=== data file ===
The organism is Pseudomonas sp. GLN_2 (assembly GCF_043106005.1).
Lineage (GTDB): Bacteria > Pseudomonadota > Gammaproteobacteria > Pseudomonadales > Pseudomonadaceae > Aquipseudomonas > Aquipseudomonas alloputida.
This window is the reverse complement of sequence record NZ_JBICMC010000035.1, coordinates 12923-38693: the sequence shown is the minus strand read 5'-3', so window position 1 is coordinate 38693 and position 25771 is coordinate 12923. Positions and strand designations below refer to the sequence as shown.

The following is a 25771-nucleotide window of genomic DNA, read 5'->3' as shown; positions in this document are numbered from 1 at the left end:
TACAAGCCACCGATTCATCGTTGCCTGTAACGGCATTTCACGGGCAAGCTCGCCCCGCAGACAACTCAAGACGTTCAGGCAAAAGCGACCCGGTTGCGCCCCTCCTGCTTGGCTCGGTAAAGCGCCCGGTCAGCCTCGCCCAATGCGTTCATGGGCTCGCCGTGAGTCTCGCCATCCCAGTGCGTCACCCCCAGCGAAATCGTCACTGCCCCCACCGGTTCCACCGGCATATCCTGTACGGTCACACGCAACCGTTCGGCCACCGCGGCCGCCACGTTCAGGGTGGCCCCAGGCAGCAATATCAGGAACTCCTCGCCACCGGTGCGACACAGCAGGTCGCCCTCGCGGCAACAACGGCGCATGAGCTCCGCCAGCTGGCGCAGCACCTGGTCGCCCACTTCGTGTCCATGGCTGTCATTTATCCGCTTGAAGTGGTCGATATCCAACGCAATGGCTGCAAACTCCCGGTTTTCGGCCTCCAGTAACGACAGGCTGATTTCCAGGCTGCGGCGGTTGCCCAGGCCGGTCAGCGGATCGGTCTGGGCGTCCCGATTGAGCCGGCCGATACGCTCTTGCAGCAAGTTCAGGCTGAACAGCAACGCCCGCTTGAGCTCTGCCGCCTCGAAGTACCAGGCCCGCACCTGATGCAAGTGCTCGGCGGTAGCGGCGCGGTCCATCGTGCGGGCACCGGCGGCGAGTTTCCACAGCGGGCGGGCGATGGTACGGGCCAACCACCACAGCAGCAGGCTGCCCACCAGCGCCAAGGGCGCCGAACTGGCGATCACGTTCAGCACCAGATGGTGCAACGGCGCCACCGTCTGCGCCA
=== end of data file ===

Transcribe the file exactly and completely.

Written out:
The organism is Pseudomonas sp. GLN_2 (assembly GCF_043106005.1).
Lineage (GTDB): Bacteria > Pseudomonadota > Gammaproteobacteria > Pseudomonadales > Pseudomonadaceae > Aquipseudomonas > Aquipseudomonas alloputida.
This window is the reverse complement of sequence record NZ_JBICMC010000035.1, coordinates 12923-38693: the sequence shown is the minus strand read 5'-3', so window position 1 is coordinate 38693 and position 25771 is coordinate 12923. Positions and strand designations below refer to the sequence as shown.

The following is a 25771-nucleotide window of genomic DNA, read 5'->3' as shown; positions in this document are numbered from 1 at the left end:
TACAAGCCACCGATTCATCGTTGCCTGTAACGGCATTTCACGGGCAAGCTCGCCCCGCAGACAACTCAAGACGTTCAGGCAAAAGCGACCCGGTTGCGCCCCTCCTGCTTGGCTCGGTAAAGCGCCCGGTCAGCCTCGCCCAATGCGTTCATGGGCTCGCCGTGAGTCTCGCCATCCCAGTGCGTCACCCCCAGCGAAATCGTCACTGCCCCCACCGGTTCCACCGGCATATCCTGTACGGTCACACGCAACCGTTCGGCCACCGCGGCCGCCACGTTCAGGGTGGCCCCAGGCAGCAATATCAGGAACTCCTCGCCACCGGTGCGACACAGCAGGTCGCCCTCGCGGCAACAACGGCGCATGAGCTCCGCCAGCTGGCGCAGCACCTGGTCGCCCACTTCGTGTCCATGGCTGTCATTTATCCGCTTGAAGTGGTCGATATCCAACGCAATGGCTGCAAACTCCCGGTTTTCGGCCTCCAGTAACGACAGGCTGATTTCCAGGCTGCGGCGGTTGCCCAGGCCGGTCAGCGGATCGGTCTGGGCGTCCCGATTGAGCCGGCCGATACGCTCTTGCAGCAAGTTCAGGCTGAACAGCAACGCCCGCTTGAGCTCTGCCGCCTCGAAGTACCAGGCCCGCACCTGATGCAAGTGCTCGGCGGTAGCGGCGCGGTCCATCGTGCGGGCACCGGCGGCGAGTTTCCACAGCGGGCGGGCGATGGTACGGGCCAACCACCACAGCAGCAGGCTGCCCACCAGCGCCAAGGGCGCCGAACTGGCGATCACGTTCAGCACCAGATGGTGCAACGGCGCCACCGTCTGCGCCA